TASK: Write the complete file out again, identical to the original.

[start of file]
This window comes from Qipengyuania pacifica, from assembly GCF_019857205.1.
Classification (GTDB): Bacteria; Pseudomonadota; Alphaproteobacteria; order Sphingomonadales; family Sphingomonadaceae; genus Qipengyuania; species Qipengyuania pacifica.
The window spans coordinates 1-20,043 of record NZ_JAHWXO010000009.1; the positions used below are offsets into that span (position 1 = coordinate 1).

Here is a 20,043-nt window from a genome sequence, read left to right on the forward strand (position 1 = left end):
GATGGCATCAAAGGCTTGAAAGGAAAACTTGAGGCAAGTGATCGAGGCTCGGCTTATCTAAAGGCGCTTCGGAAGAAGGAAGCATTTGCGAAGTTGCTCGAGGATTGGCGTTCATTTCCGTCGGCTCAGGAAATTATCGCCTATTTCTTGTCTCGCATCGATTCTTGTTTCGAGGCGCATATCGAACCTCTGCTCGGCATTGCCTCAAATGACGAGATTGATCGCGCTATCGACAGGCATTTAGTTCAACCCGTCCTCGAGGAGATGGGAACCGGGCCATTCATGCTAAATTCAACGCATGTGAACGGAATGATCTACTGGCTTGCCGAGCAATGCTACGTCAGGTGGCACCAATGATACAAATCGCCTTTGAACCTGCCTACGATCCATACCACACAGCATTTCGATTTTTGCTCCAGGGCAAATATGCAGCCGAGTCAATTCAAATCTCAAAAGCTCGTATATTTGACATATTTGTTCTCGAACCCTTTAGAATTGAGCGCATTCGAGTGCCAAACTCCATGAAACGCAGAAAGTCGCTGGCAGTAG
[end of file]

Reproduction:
This window comes from Qipengyuania pacifica, from assembly GCF_019857205.1.
Classification (GTDB): Bacteria; Pseudomonadota; Alphaproteobacteria; order Sphingomonadales; family Sphingomonadaceae; genus Qipengyuania; species Qipengyuania pacifica.
The window spans coordinates 1-20,043 of record NZ_JAHWXO010000009.1; the positions used below are offsets into that span (position 1 = coordinate 1).

Here is a 20,043-nt window from a genome sequence, read left to right on the forward strand (position 1 = left end):
GATGGCATCAAAGGCTTGAAAGGAAAACTTGAGGCAAGTGATCGAGGCTCGGCTTATCTAAAGGCGCTTCGGAAGAAGGAAGCATTTGCGAAGTTGCTCGAGGATTGGCGTTCATTTCCGTCGGCTCAGGAAATTATCGCCTATTTCTTGTCTCGCATCGATTCTTGTTTCGAGGCGCATATCGAACCTCTGCTCGGCATTGCCTCAAATGACGAGATTGATCGCGCTATCGACAGGCATTTAGTTCAACCCGTCCTCGAGGAGATGGGAACCGGGCCATTCATGCTAAATTCAACGCATGTGAACGGAATGATCTACTGGCTTGCCGAGCAATGCTACGTCAGGTGGCACCAATGATACAAATCGCCTTTGAACCTGCCTACGATCCATACCACACAGCATTTCGATTTTTGCTCCAGGGCAAATATGCAGCCGAGTCAATTCAAATCTCAAAAGCTCGTATATTTGACATATTTGTTCTCGAACCCTTTAGAATTGAGCGCATTCGAGTGCCAAACTCCATGAAACGCAGAAAGTCGCTGGCAGTAG